CELEBRATE YOUR FAMILY HERITAGE. Some wine enthusiasts feel that Thanksgiving - tracing its inspiration back to the Pilgrims' first harvest feast - should be celebrated with an American wine. Maybe. I don't find most modern Zinfandels with their high alcohol and blockbuster fruit a great match with turkey, though. The American native grape Norton is an interesting possibility, but rare and hard to find. And Concord and its native wild-grape cousins? Fahgeddit. I suggest, rather, looking back to the Old Country and celebrating this American holiday with a salute to our family roots. If you're a "Heinz 57 Varieties" American like me, this opens up a wide variety of choices.

In a weekend test run, using a roasted turkey thigh as the basis for tasting, I went with the Italian option and, after a little experimentation with Langhe Nebbiolo, came up with Dolcetto as a reasonable choice. Although the frequent comparison of Dolcetto to Beaujolais is erroneous, I found the deep, dark plummy fruit and loamy earthiness of today's tasting, along with its distinct tannic texture, worked very well indeed with dark turkey meat in a leftovers dish.

30 Second Wine Advisor - The book!

The 30 Second Wine Advisor

Over the years, quite a few of you have asked me, "Why don't you assemble a bunch of these articles into a handy learn-about-wine book?"

As I announced in Friday's edition, now, just in time for holiday gift-giving, we've published The 30 Second Wine Advisor: Learn about wine in 30-second tastes - quick, easy & fun."

As the name implies, the book - like this column - breaks wine appreciation down into short, informative articles. Each article doesn't take long to read, but taste by taste, day by day, they build your wine knowledge and enhance your confidence in the sometimes daunting world of fine wine. What's more, your purchase will help support this column and all of, for which you have my grateful thanks.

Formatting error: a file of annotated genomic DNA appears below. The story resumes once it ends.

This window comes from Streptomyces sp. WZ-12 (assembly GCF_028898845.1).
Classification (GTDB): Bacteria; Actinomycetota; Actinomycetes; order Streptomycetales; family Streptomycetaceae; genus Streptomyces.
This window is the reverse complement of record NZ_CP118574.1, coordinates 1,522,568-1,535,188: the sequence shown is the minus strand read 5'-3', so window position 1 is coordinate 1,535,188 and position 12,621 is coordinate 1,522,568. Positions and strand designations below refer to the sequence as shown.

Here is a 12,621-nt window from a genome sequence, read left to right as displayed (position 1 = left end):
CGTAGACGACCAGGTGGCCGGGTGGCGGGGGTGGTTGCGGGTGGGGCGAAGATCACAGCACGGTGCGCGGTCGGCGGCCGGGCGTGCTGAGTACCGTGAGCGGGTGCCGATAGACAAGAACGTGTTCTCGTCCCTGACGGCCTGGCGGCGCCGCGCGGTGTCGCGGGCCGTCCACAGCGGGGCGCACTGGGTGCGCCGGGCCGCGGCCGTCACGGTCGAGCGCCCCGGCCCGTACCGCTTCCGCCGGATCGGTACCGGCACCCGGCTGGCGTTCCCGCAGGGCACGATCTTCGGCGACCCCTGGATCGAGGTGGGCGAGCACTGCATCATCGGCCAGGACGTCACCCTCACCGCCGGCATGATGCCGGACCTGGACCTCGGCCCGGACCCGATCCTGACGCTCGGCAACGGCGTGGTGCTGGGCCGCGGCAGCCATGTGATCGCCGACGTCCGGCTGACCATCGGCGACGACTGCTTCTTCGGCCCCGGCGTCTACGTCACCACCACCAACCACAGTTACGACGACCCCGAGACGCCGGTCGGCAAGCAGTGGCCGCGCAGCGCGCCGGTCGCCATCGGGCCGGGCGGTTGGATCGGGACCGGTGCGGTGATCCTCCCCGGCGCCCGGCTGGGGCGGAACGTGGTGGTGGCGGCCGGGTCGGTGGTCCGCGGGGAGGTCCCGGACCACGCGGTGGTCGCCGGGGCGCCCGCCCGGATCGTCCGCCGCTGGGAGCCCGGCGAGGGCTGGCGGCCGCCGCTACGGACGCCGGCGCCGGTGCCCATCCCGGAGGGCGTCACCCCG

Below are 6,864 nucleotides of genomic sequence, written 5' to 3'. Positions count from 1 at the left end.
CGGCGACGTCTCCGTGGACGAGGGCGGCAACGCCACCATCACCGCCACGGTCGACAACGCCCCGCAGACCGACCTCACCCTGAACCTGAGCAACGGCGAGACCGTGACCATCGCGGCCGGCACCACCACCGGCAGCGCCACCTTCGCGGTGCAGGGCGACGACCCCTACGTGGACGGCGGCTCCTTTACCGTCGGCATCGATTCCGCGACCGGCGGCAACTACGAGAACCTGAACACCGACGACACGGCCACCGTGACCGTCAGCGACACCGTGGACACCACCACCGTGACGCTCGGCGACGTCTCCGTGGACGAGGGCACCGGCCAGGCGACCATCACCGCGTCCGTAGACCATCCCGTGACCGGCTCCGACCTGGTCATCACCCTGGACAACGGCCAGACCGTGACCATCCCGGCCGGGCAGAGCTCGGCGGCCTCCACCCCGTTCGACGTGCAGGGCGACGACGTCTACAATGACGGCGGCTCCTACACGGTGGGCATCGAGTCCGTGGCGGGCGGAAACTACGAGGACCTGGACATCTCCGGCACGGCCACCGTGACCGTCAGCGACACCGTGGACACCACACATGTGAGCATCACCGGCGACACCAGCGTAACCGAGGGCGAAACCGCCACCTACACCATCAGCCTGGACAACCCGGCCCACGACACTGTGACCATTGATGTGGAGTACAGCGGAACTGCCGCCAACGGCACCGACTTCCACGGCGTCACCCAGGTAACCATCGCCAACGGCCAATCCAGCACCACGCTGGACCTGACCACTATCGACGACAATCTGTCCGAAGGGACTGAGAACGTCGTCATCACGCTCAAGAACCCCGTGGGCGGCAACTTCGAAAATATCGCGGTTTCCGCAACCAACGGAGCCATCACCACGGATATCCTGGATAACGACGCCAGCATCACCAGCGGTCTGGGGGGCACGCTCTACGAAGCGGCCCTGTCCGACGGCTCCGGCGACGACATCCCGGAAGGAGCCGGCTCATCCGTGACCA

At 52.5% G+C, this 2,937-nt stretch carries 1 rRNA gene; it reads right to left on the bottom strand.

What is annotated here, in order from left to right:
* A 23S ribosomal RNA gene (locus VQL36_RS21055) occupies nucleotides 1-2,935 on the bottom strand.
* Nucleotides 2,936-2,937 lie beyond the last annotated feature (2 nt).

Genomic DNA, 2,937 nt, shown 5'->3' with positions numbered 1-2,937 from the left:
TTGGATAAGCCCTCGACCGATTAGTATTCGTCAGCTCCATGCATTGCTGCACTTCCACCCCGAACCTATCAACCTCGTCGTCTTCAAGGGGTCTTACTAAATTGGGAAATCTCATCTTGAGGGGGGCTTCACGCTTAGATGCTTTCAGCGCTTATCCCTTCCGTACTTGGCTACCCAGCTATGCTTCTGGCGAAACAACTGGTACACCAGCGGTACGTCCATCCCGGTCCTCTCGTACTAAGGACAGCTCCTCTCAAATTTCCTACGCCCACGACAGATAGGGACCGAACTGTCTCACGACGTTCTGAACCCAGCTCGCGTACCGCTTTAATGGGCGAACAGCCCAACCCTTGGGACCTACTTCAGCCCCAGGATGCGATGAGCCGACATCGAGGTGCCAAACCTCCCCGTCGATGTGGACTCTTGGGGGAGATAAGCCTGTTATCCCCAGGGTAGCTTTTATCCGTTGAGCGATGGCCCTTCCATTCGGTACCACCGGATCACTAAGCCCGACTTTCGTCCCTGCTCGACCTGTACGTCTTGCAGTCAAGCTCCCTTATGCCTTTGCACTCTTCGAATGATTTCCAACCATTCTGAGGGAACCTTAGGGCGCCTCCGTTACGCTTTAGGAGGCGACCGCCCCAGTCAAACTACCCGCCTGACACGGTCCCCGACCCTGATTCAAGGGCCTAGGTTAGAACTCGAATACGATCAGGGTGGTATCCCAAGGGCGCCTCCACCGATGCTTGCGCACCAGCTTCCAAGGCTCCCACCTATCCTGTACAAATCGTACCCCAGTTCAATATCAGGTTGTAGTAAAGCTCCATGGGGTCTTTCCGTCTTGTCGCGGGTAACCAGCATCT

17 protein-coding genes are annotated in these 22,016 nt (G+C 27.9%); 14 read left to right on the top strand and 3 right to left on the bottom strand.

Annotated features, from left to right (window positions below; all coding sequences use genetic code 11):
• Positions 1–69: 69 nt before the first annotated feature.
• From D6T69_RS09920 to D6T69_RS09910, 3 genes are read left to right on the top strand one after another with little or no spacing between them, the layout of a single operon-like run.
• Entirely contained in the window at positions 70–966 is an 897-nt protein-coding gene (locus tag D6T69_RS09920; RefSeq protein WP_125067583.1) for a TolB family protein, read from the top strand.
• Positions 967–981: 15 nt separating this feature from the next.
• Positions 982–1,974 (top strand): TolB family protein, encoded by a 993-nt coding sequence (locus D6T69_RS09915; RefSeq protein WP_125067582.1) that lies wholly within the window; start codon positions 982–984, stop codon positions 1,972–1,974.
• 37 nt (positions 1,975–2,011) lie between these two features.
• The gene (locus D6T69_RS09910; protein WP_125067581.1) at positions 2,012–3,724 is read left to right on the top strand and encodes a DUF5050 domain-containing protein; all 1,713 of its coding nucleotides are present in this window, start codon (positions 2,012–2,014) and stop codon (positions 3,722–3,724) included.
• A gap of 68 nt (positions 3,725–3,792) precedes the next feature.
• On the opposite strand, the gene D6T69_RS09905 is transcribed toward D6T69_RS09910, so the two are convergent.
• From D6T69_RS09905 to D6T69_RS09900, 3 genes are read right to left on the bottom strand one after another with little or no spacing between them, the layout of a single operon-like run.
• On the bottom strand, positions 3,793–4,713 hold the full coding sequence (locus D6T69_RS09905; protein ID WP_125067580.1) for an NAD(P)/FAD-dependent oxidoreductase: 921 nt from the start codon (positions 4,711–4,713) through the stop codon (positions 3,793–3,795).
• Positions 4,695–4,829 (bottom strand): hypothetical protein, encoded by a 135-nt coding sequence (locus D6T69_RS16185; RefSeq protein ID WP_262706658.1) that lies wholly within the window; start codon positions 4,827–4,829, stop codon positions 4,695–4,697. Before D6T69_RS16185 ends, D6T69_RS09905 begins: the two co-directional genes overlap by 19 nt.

The 30 Second Wine Advisor is now available in paperback for $19.95, only from Click to place your order:

Gianfranco Alessandria 2006 Dolcetto d'Alba ($12.99)

Gianfranco Alessandria

Very dark reddish-purple, almost black, clear garnet at the edge. Deep black fruit and earth, subtle mineral scents that evoke damp stones and black loam. Black plums on the palate, fresh and dry, shaped by the firm, fine-grained tannic astringency that is Dolcetto's trademark, a textural component that seems to work particularly well with turkey dark meat. U.S. importer: Vanguard Wines LLC, Columbus, Ohio. (Nov. 18, 2007)

FOOD MATCH: Leftover turkey dark meat, cubed and browned, cooked with fresh broccoli and a dash of cumin in a simple pilaf.

VALUE: Comparative shopping on suggests I got a bargain for a change: Excellent value in the lower teens, fairly priced at its more frequent tag in the middle teens.

WHEN TO DRINK: I've had little success aging Dolcetto, which seems to lose its fruit and go to 100 percent earth after two or three years. Drink up this year or next.